If you, like many Americans, enjoy eating nasty meat, you will be pleased to read the following information about work in the factories that produce your packaged dead chicken parts.
Our lawmakers—constantly in search of safe and productive ways to increase economic efficiency in the field of poop-tainted animal flesh—are considering a proposal to let chicken processing plants run even faster than they do now. Chicken factory workers descended on DC yesterday to voice their side of the story. The Washington Post reports:
"My hands really began to hurt was when I switched to deboning," 59-year-old Salvadora Roman said through an interpreter at a Capitol Hill news conference. "We have to pull the bone up and take the meat off — really rip it from the bone. . . . The real problem here is the lines go really fast."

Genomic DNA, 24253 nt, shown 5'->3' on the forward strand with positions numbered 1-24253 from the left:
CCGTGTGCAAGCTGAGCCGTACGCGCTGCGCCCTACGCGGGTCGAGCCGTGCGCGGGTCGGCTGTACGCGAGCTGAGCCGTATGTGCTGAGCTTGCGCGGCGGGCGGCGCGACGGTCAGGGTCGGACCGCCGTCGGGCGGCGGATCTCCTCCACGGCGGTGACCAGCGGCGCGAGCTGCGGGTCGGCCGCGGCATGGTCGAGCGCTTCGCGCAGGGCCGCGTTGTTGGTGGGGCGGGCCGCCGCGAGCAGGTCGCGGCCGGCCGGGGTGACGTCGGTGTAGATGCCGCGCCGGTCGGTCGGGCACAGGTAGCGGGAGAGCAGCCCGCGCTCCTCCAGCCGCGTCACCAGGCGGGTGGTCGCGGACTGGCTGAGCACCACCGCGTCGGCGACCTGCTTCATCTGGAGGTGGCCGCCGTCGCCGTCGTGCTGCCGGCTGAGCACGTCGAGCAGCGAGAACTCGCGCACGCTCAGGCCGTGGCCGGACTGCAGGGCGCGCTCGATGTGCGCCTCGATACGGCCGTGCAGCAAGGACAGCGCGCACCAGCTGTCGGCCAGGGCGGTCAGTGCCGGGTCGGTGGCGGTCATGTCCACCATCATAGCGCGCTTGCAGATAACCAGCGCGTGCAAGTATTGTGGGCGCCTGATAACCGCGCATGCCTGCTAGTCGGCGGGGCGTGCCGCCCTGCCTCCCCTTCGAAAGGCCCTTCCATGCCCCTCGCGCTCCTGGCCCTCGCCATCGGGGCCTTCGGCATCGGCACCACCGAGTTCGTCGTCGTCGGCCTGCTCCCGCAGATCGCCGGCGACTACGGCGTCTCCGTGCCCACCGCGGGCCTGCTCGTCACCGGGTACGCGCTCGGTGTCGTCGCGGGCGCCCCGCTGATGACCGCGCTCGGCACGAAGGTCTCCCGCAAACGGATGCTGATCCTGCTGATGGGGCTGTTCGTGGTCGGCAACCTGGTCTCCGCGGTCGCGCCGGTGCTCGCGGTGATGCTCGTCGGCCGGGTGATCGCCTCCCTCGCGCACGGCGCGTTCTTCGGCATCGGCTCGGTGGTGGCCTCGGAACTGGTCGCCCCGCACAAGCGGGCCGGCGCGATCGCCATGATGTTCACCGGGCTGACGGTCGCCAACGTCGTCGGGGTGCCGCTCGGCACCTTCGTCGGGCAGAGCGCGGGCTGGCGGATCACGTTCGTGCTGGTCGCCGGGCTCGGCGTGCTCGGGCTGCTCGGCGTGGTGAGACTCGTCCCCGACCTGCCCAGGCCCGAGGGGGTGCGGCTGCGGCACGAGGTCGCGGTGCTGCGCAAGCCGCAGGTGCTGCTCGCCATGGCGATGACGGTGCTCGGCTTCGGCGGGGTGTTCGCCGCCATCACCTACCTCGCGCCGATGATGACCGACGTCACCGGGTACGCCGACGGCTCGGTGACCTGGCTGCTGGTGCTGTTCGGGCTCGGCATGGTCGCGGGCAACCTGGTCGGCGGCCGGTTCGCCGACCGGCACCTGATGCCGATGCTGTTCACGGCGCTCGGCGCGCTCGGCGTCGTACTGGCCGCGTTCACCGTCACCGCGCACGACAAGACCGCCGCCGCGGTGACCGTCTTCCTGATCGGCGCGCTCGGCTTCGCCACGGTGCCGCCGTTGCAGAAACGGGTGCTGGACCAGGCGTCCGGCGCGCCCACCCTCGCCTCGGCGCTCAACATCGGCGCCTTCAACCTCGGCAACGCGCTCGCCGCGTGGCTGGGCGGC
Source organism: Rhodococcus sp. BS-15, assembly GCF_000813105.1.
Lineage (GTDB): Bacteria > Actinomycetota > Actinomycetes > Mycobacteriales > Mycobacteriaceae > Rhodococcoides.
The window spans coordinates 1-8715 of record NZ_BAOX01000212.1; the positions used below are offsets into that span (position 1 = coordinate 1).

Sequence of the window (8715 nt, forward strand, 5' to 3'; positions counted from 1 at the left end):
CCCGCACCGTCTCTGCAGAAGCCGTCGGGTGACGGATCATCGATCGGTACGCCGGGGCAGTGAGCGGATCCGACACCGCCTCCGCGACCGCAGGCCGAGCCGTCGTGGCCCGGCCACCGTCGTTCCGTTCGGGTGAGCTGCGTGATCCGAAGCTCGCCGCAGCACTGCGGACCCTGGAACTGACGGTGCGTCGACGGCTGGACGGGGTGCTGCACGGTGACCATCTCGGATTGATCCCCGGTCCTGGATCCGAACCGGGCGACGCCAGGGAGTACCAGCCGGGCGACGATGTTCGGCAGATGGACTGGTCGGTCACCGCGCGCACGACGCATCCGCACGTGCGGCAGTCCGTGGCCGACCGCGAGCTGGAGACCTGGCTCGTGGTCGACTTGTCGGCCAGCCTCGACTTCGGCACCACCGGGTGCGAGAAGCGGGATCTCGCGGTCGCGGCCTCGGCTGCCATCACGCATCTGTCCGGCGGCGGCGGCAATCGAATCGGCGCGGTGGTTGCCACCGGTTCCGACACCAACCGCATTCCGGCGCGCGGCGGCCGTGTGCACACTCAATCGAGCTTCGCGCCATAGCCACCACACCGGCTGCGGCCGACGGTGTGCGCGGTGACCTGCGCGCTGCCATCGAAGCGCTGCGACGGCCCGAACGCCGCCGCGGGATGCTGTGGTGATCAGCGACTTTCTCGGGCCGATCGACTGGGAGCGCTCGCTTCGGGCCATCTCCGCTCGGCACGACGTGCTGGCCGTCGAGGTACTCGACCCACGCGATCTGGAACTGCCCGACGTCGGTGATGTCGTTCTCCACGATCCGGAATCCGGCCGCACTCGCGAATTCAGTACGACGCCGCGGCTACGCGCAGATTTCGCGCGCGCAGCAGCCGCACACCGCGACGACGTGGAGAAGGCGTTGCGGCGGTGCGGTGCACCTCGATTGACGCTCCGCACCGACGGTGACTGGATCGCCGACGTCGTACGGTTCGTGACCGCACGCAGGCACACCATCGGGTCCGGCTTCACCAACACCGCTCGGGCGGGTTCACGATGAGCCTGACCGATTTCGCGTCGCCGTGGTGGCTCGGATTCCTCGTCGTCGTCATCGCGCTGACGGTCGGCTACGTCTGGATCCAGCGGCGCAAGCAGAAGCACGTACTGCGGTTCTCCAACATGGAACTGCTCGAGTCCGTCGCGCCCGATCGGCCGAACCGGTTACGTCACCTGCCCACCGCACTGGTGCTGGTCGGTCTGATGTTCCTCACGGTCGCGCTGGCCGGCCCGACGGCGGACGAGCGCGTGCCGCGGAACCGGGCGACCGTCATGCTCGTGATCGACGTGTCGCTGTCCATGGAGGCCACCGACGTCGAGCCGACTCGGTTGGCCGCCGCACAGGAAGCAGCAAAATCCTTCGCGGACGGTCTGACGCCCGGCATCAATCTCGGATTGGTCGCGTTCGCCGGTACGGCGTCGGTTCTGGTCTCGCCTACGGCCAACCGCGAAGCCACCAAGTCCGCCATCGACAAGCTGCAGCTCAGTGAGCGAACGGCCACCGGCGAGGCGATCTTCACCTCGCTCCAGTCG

Currently, plants run processing lines at a maximum rate of 140 birds a minute. Under the USDA's proposed plan, line speeds can rise to 175 birds a minute.
Imagine, if you will, approaching retirement age, and holding a low-paid job that requires you to chop, yank, and rip chickens apart with your hands, at the rate of 140 per minute. Then imagine the bosses, who do not do this job, telling you that they wanted you to work much faster.
You don't have to imagine members of Congress last year creating the Congressional Chicken Caucus "to give 'America's chicken producers a platform to better inform legislators,'" because that actually happened.